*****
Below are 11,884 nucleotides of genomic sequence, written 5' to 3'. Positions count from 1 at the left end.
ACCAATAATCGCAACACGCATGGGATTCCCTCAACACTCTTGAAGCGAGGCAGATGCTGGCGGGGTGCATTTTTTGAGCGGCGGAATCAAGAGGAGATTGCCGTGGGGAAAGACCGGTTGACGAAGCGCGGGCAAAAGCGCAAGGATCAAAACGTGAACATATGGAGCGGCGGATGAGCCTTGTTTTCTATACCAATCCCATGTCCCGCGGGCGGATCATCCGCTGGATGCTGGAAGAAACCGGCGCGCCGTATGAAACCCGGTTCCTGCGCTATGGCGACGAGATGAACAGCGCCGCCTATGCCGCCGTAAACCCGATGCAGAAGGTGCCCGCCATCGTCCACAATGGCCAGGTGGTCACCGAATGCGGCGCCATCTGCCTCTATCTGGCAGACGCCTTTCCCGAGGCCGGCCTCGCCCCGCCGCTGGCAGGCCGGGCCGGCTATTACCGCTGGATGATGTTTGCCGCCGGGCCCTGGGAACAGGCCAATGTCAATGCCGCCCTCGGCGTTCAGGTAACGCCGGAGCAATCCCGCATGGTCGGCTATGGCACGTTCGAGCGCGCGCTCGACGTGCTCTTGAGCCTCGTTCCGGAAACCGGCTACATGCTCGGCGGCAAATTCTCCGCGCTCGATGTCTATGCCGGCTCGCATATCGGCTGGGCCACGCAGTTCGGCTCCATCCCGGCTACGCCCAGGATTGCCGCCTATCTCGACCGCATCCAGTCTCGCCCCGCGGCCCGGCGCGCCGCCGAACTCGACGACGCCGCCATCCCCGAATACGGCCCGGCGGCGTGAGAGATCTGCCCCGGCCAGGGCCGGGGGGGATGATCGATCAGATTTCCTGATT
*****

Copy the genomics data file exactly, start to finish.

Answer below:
Below are 11,884 nucleotides of genomic sequence, written 5' to 3'. Positions count from 1 at the left end.
ACCAATAATCGCAACACGCATGGGATTCCCTCAACACTCTTGAAGCGAGGCAGATGCTGGCGGGGTGCATTTTTTGAGCGGCGGAATCAAGAGGAGATTGCCGTGGGGAAAGACCGGTTGACGAAGCGCGGGCAAAAGCGCAAGGATCAAAACGTGAACATATGGAGCGGCGGATGAGCCTTGTTTTCTATACCAATCCCATGTCCCGCGGGCGGATCATCCGCTGGATGCTGGAAGAAACCGGCGCGCCGTATGAAACCCGGTTCCTGCGCTATGGCGACGAGATGAACAGCGCCGCCTATGCCGCCGTAAACCCGATGCAGAAGGTGCCCGCCATCGTCCACAATGGCCAGGTGGTCACCGAATGCGGCGCCATCTGCCTCTATCTGGCAGACGCCTTTCCCGAGGCCGGCCTCGCCCCGCCGCTGGCAGGCCGGGCCGGCTATTACCGCTGGATGATGTTTGCCGCCGGGCCCTGGGAACAGGCCAATGTCAATGCCGCCCTCGGCGTTCAGGTAACGCCGGAGCAATCCCGCATGGTCGGCTATGGCACGTTCGAGCGCGCGCTCGACGTGCTCTTGAGCCTCGTTCCGGAAACCGGCTACATGCTCGGCGGCAAATTCTCCGCGCTCGATGTCTATGCCGGCTCGCATATCGGCTGGGCCACGCAGTTCGGCTCCATCCCGGCTACGCCCAGGATTGCCGCCTATCTCGACCGCATCCAGTCTCGCCCCGCGGCCCGGCGCGCCGCCGAACTCGACGACGCCGCCATCCCCGAATACGGCCCGGCGGCGTGAGAGATCTGCCCCGGCCAGGGCCGGGGGGGATGATCGATCAGATTTCCTGATT